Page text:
The Centers for Disease Control and Prevention have studied the economic impact of domestic violence to society.
Costs of intimate partner violence (IPV) against women alone in 1995 exceeded an estimated $5.8 billion. These costs included nearly $4.1 billion in the direct costs of medical and mental health care and nearly $1.8 billion in the indirect costs of lost productivity.
This is generally considered an underestimate because the costs associated with the criminal justice system were not included.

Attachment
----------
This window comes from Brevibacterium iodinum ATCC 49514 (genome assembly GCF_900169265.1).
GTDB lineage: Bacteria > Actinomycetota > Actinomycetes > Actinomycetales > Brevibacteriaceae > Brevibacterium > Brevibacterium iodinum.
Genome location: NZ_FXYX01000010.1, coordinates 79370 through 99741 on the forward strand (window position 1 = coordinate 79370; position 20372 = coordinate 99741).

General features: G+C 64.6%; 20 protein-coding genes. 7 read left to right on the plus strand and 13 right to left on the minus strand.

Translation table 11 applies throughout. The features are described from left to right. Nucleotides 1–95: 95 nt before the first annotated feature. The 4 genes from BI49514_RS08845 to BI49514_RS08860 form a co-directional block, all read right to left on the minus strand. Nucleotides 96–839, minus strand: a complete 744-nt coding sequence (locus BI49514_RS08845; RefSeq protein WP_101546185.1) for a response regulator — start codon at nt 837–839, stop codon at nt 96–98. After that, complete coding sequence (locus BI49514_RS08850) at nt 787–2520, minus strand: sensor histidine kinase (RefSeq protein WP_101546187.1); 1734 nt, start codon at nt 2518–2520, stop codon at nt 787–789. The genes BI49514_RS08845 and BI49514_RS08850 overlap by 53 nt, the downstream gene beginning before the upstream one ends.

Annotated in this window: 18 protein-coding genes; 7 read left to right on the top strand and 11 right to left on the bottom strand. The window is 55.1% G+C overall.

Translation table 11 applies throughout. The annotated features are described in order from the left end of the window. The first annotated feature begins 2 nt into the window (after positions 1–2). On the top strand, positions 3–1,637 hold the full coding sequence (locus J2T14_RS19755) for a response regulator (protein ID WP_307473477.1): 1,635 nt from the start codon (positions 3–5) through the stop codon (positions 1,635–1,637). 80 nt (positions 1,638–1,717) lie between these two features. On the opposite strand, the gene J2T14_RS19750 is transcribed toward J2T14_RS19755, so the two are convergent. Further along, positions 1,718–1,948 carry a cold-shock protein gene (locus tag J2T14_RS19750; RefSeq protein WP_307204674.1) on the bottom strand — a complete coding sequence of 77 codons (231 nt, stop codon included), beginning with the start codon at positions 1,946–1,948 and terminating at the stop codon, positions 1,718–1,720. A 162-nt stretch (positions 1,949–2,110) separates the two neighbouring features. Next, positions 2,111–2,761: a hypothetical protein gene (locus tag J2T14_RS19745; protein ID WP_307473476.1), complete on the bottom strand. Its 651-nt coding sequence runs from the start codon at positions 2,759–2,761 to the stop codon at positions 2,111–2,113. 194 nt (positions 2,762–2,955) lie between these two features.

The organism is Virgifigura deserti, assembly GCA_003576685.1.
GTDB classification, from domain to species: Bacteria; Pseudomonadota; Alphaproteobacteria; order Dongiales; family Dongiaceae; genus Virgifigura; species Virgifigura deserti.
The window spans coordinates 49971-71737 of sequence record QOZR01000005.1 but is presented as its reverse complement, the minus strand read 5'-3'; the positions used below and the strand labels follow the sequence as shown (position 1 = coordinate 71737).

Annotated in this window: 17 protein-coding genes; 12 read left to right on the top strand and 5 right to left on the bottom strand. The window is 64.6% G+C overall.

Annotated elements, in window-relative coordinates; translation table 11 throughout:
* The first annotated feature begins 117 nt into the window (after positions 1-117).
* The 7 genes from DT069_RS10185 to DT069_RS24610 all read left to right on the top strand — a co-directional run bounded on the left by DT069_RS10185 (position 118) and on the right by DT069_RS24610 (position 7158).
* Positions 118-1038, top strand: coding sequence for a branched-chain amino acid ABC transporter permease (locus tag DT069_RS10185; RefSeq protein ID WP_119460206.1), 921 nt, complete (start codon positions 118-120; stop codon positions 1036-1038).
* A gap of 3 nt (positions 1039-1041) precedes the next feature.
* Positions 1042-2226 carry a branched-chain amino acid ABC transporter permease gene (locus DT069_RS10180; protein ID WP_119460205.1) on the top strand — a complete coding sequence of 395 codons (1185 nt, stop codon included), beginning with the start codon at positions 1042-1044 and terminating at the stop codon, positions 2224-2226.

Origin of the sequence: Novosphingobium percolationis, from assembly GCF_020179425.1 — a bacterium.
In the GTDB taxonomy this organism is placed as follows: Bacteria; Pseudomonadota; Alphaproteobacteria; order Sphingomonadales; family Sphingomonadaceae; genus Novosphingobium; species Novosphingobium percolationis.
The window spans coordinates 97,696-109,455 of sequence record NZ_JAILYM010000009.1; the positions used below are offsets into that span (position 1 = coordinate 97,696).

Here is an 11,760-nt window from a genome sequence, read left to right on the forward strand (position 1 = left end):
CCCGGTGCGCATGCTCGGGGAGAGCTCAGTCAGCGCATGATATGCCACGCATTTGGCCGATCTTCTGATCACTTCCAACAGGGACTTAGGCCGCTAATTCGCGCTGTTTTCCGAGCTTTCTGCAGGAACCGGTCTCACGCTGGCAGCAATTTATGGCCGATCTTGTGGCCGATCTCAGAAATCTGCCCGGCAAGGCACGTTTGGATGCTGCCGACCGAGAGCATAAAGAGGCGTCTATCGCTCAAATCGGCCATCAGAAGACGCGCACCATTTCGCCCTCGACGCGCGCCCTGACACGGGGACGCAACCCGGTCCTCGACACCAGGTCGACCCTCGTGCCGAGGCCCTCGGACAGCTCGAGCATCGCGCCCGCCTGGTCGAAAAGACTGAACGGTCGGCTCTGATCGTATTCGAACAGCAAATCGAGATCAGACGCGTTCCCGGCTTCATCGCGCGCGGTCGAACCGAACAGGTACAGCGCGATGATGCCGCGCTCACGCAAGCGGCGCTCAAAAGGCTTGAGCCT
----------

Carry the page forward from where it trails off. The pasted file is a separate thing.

When updated to 2003 dollars, IPV costs exceeded $8.3 billion, which included $460 million for rape, $6.2 billion for physical assault, $461 million for stalking, and $1.2 billion in the value of lost lives.
The increased annual health care costs for victims of IPV can persist as much as 15 years after the cessation of abuse.
Victims of severe IPV lose nearly 8 million days of paid work-the equivalent of more than 32,000 full-time jobs-and almost 5.6 million days of household productivity each year.
Women who experience severe aggression by men (e.g., not being allowed to go to work or school, or having their lives or their children’s lives threatened) are more likely to have been unemployed in the past, have health problems, and be receiving public assistance.